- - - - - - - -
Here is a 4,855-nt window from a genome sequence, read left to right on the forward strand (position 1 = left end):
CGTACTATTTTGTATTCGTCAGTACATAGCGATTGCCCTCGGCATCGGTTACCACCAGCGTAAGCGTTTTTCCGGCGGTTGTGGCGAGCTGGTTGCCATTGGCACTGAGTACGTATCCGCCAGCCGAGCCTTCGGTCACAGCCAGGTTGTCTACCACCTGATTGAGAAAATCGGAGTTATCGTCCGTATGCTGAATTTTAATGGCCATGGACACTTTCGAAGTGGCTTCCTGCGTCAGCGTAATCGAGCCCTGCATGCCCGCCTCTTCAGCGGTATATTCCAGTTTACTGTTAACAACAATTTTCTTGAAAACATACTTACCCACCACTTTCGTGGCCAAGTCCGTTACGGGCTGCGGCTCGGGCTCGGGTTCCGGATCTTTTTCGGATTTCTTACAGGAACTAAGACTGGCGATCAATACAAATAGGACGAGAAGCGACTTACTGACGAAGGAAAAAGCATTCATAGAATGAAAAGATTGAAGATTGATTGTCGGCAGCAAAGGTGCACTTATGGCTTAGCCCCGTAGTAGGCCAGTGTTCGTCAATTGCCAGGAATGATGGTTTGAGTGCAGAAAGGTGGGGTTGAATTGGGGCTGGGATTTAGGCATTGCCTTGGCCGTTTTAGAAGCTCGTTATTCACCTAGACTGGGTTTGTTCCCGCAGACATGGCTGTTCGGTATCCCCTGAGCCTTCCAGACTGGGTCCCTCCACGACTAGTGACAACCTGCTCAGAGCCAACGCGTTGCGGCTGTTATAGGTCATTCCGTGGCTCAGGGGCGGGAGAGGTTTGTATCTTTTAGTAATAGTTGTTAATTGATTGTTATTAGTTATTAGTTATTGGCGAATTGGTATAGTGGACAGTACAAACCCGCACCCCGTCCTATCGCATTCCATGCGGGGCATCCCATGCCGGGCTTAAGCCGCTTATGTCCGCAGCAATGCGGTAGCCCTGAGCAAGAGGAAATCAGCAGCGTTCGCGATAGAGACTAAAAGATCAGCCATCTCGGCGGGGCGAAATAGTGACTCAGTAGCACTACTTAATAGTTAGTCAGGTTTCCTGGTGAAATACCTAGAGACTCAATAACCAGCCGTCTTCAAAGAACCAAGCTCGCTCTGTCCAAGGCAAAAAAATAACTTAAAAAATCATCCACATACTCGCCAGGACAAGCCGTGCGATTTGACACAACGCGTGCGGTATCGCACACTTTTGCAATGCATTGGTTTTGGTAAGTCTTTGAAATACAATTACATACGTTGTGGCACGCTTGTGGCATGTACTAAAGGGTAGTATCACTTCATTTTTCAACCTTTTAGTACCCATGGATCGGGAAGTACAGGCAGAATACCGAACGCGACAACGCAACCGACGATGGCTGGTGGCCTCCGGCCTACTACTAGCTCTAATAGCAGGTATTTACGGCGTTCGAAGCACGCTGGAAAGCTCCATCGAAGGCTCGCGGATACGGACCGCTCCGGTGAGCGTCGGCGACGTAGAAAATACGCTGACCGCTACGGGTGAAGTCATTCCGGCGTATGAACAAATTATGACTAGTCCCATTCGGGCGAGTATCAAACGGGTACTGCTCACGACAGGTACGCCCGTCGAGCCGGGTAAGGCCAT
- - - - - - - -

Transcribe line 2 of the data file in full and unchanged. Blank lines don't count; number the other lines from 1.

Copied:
CGTACTATTTTGTATTCGTCAGTACATAGCGATTGCCCTCGGCATCGGTTACCACCAGCGTAAGCGTTTTTCCGGCGGTTGTGGCGAGCTGGTTGCCATTGGCACTGAGTACGTATCCGCCAGCCGAGCCTTCGGTCACAGCCAGGTTGTCTACCACCTGATTGAGAAAATCGGAGTTATCGTCCGTATGCTGAATTTTAATGGCCATGGACACTTTCGAAGTGGCTTCCTGCGTCAGCGTAATCGAGCCCTGCATGCCCGCCTCTTCAGCGGTATATTCCAGTTTACTGTTAACAACAATTTTCTTGAAAACATACTTACCCACCACTTTCGTGGCCAAGTCCGTTACGGGCTGCGGCTCGGGCTCGGGTTCCGGATCTTTTTCGGATTTCTTACAGGAACTAAGACTGGCGATCAATACAAATAGGACGAGAAGCGACTTACTGACGAAGGAAAAAGCATTCATAGAATGAAAAGATTGAAGATTGATTGTCGGCAGCAAAGGTGCACTTATGGCTTAGCCCCGTAGTAGGCCAGTGTTCGTCAATTGCCAGGAATGATGGTTTGAGTGCAGAAAGGTGGGGTTGAATTGGGGCTGGGATTTAGGCATTGCCTTGGCCGTTTTAGAAGCTCGTTATTCACCTAGACTGGGTTTGTTCCCGCAGACATGGCTGTTCGGTATCCCCTGAGCCTTCCAGACTGGGTCCCTCCACGACTAGTGACAACCTGCTCAGAGCCAACGCGTTGCGGCTGTTATAGGTCATTCCGTGGCTCAGGGGCGGGAGAGGTTTGTATCTTTTAGTAATAGTTGTTAATTGATTGTTATTAGTTATTAGTTATTGGCGAATTGGTATAGTGGACAGTACAAACCCGCACCCCGTCCTATCGCATTCCATGCGGGGCATCCCATGCCGGGCTTAAGCCGCTTATGTCCGCAGCAATGCGGTAGCCCTGAGCAAGAGGAAATCAGCAGCGTTCGCGATAGAGACTAAAAGATCAGCCATCTCGGCGGGGCGAAATAGTGACTCAGTAGCACTACTTAATAGTTAGTCAGGTTTCCTGGTGAAATACCTAGAGACTCAATAACCAGCCGTCTTCAAAGAACCAAGCTCGCTCTGTCCAAGGCAAAAAAATAACTTAAAAAATCATCCACATACTCGCCAGGACAAGCCGTGCGATTTGACACAACGCGTGCGGTATCGCACACTTTTGCAATGCATTGGTTTTGGTAAGTCTTTGAAATACAATTACATACGTTGTGGCACGCTTGTGGCATGTACTAAAGGGTAGTATCACTTCATTTTTCAACCTTTTAGTACCCATGGATCGGGAAGTACAGGCAGAATACCGAACGCGACAACGCAACCGACGATGGCTGGTGGCCTCCGGCCTACTACTAGCTCTAATAGCAGGTATTTACGGCGTTCGAAGCACGCTGGAAAGCTCCATCGAAGGCTCGCGGATACGGACCGCTCCGGTGAGCGTCGGCGACGTAGAAAATACGCTGACCGCTACGGGTGAAGTCATTCCGGCGTATGAACAAATTATGACTAGTCCCATTCGGGCGAGTATCAAACGGGTACTGCTCACGACAGGTACGCCCGTCGAGCCGGGTAAGGCCAT